• Any hustle play: deflection, loose ball, forced turnover, steal, offensive rebound,
charge taken, charge attempted, blocked shot, or 1st to the floor results in a plus.
• Coaches Wildcard: Player can receive a plus or a minus at the coaches’
discretion (ex: negative – poor closeout, dive by, poor communication; ex:
positive – great step-up, great communication).

Assist/Turnover Ratio:
• PG’s must be at least 2 to 1
• G’s / F’s must be better than 1 to 1
• C’s must be at least 1 to 1
• If your ratio is achieved, you receive a +2 for the day to be added to your
• If your ratio is not achieved, you receive a -2 to be added to your score.
• Players must be in the positive at the end of practice. If they are in the negative they have sprints (10’s/Suicides/etc.) to run based on whatever negative number they finish with.
• Sprints will be completed the day after practice/game.
• Every 7-10 days, we will have the “Hustle Award” winner for that week(s). The
guard & interior player with the best score will receive an “F” on their shorts.

Here is a screenshot of a sample hustle stats sheet:

For more great practice ideas, take a look at Larry Shyatt's 2-Pack DVD with 1 DVD for Defense and 1 DVD for Offense. Coach Shyatt is an assistant on Billy Donovan's coaching staff at University of Florida.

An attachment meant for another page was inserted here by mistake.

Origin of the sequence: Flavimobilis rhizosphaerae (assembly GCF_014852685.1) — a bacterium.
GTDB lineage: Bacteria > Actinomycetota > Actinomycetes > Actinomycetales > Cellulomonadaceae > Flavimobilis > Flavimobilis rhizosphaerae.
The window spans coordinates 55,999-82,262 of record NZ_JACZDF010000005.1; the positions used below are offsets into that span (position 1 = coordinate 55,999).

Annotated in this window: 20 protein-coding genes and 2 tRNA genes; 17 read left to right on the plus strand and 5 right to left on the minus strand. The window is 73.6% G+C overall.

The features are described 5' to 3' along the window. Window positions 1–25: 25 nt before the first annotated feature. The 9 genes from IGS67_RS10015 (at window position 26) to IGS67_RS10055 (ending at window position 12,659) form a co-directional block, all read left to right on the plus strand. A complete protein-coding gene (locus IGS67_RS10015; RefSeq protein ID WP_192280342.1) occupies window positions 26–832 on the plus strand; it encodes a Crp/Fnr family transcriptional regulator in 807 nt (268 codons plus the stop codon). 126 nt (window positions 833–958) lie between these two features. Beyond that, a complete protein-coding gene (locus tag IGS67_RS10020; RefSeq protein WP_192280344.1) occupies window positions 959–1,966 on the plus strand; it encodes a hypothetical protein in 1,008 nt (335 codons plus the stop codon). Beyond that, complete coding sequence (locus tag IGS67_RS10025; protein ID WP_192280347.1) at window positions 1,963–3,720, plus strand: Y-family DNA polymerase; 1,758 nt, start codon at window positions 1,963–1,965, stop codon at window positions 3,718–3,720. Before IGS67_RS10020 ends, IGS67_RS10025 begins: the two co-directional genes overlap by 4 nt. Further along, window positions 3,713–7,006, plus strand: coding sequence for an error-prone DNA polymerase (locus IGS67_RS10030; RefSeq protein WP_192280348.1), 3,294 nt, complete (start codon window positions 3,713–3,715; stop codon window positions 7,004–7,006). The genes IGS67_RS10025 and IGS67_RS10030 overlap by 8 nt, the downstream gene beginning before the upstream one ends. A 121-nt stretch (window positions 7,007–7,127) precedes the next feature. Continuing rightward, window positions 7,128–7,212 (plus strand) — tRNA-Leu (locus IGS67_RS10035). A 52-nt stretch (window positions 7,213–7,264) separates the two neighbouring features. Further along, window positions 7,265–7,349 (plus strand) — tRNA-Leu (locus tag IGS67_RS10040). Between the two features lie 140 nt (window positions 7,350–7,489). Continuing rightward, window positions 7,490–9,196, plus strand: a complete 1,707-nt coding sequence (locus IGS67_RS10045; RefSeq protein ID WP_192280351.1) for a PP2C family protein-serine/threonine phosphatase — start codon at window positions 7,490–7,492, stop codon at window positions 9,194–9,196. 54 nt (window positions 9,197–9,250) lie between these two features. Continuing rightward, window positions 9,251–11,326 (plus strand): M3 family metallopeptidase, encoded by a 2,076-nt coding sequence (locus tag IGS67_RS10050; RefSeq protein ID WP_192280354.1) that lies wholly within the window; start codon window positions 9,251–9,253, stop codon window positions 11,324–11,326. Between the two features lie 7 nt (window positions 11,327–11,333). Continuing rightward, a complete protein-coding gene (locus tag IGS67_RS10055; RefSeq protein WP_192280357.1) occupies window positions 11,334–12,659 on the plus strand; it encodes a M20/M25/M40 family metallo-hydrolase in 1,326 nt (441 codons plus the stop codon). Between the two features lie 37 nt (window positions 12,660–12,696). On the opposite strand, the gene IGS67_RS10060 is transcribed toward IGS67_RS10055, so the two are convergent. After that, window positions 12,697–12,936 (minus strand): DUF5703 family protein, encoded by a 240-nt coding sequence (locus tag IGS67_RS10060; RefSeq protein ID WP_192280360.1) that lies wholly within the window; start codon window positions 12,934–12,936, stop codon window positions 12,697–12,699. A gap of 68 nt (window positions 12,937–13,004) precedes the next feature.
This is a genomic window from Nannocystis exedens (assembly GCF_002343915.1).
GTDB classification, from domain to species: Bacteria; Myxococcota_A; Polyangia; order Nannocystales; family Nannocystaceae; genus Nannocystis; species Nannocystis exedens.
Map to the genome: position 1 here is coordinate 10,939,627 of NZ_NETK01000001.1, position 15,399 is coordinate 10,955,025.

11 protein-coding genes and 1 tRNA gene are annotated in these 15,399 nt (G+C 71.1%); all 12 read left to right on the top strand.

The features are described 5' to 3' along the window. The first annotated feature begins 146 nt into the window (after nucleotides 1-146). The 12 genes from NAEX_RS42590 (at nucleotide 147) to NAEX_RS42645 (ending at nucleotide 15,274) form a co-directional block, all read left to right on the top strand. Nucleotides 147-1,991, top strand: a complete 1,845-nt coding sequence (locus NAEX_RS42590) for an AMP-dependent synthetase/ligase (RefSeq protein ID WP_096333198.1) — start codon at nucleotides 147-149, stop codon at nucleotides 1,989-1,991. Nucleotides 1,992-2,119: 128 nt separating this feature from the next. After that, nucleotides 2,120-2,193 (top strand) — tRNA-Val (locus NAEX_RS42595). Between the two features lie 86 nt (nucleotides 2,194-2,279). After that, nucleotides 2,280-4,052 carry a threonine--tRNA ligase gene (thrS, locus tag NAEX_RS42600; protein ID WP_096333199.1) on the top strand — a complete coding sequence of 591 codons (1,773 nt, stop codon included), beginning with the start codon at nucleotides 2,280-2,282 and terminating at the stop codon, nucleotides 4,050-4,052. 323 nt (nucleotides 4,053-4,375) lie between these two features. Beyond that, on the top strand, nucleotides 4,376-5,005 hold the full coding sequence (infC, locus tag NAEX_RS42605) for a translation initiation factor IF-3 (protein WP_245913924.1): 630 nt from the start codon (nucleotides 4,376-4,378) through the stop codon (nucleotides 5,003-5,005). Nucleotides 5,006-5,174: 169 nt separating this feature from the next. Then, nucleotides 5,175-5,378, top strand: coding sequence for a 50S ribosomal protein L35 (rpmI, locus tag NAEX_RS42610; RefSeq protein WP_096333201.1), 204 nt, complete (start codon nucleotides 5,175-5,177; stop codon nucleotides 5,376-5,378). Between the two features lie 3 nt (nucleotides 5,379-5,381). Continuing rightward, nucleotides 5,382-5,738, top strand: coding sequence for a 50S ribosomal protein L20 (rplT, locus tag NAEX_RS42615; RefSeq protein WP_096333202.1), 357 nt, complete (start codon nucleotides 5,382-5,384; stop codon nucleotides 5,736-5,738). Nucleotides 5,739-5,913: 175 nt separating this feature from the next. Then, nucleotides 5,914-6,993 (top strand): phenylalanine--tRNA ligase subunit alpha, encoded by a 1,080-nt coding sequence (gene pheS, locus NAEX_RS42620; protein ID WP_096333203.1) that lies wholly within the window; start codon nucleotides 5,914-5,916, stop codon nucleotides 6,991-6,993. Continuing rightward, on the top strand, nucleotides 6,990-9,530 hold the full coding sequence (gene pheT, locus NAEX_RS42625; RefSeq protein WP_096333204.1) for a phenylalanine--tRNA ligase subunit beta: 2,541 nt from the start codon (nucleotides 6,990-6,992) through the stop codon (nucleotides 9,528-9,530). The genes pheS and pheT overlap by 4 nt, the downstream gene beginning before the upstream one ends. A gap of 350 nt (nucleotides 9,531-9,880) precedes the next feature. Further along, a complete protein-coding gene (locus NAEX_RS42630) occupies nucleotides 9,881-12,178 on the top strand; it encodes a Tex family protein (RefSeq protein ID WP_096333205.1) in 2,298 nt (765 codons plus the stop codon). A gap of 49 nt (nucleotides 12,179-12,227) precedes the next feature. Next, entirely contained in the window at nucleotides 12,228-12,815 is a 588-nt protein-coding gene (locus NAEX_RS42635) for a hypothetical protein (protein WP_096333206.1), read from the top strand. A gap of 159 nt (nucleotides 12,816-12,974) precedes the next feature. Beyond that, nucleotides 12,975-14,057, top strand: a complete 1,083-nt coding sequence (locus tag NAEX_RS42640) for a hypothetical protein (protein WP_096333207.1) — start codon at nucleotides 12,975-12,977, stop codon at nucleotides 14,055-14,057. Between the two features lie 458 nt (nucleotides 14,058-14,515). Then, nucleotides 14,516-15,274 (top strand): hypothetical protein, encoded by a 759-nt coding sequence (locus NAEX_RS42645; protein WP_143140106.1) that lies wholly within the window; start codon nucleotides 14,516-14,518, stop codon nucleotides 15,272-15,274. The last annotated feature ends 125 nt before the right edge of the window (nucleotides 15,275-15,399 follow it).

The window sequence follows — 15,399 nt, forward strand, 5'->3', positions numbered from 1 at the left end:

Most of y'all have probably seen this already, if not, you really must see it. It is an interview with legendary coach John Wooden talking about Victory with Honor. The idea of coach as teacher and to remember that we ultimately we teach people not basketball. Here is the youtube link below (about 10 minutes long),

Some notes from the video, if you want the coles notes version without watching the video:

Victory with Honor

- there is too much emphasis on winning today

- the coach is first and foremost a teacher

- before Coach Wooden was a coach, he taught English for many years

- the 4 laws of learning in English, are the same applied to coaching

- the teacher has to be more concerned about the entire learning process, than just in the content. Same goes for sports

- its easy to get carried away with win loss record

- Coach Wooden was more disappointed in parents who were concerned with their children getting an A or B than in whether they really learned anything

- Our society is too concerned about athlete first, and not student before athlete

- high school coaches, are really just teachers

- it made Coach Wooden a better coach, the fact that he taught English before. It helped in organization skills, and helped in dealing with athletes as individuals